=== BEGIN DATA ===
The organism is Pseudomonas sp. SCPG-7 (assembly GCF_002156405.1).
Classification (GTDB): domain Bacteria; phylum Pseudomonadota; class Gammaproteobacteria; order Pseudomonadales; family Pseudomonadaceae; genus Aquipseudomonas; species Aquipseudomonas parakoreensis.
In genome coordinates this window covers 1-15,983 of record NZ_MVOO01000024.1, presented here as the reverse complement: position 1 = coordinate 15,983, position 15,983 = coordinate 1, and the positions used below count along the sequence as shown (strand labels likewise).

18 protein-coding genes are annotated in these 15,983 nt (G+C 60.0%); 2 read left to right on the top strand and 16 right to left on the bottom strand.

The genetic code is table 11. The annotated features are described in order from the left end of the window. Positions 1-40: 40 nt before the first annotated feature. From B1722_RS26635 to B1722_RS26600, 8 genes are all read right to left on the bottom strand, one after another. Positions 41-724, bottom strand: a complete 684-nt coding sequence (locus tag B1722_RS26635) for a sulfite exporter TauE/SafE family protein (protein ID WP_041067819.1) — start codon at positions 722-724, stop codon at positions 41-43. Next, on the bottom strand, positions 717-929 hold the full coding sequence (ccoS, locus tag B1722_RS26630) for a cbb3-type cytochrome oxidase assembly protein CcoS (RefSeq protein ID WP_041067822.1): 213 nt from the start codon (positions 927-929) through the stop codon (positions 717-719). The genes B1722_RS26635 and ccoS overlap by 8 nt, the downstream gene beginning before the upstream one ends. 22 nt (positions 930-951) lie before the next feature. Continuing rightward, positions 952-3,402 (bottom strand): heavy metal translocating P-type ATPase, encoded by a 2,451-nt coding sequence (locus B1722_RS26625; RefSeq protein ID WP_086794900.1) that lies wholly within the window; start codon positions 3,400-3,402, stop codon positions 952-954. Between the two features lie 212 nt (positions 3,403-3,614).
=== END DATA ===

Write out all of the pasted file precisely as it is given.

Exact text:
The organism is Pseudomonas sp. SCPG-7 (assembly GCF_002156405.1).
Classification (GTDB): domain Bacteria; phylum Pseudomonadota; class Gammaproteobacteria; order Pseudomonadales; family Pseudomonadaceae; genus Aquipseudomonas; species Aquipseudomonas parakoreensis.
In genome coordinates this window covers 1-15,983 of record NZ_MVOO01000024.1, presented here as the reverse complement: position 1 = coordinate 15,983, position 15,983 = coordinate 1, and the positions used below count along the sequence as shown (strand labels likewise).

18 protein-coding genes are annotated in these 15,983 nt (G+C 60.0%); 2 read left to right on the top strand and 16 right to left on the bottom strand.

The genetic code is table 11. The annotated features are described in order from the left end of the window. Positions 1-40: 40 nt before the first annotated feature. From B1722_RS26635 to B1722_RS26600, 8 genes are all read right to left on the bottom strand, one after another. Positions 41-724, bottom strand: a complete 684-nt coding sequence (locus tag B1722_RS26635) for a sulfite exporter TauE/SafE family protein (protein ID WP_041067819.1) — start codon at positions 722-724, stop codon at positions 41-43. Next, on the bottom strand, positions 717-929 hold the full coding sequence (ccoS, locus tag B1722_RS26630) for a cbb3-type cytochrome oxidase assembly protein CcoS (RefSeq protein ID WP_041067822.1): 213 nt from the start codon (positions 927-929) through the stop codon (positions 717-719). The genes B1722_RS26635 and ccoS overlap by 8 nt, the downstream gene beginning before the upstream one ends. 22 nt (positions 930-951) lie before the next feature. Continuing rightward, positions 952-3,402 (bottom strand): heavy metal translocating P-type ATPase, encoded by a 2,451-nt coding sequence (locus B1722_RS26625; RefSeq protein ID WP_086794900.1) that lies wholly within the window; start codon positions 3,400-3,402, stop codon positions 952-954. Between the two features lie 212 nt (positions 3,403-3,614).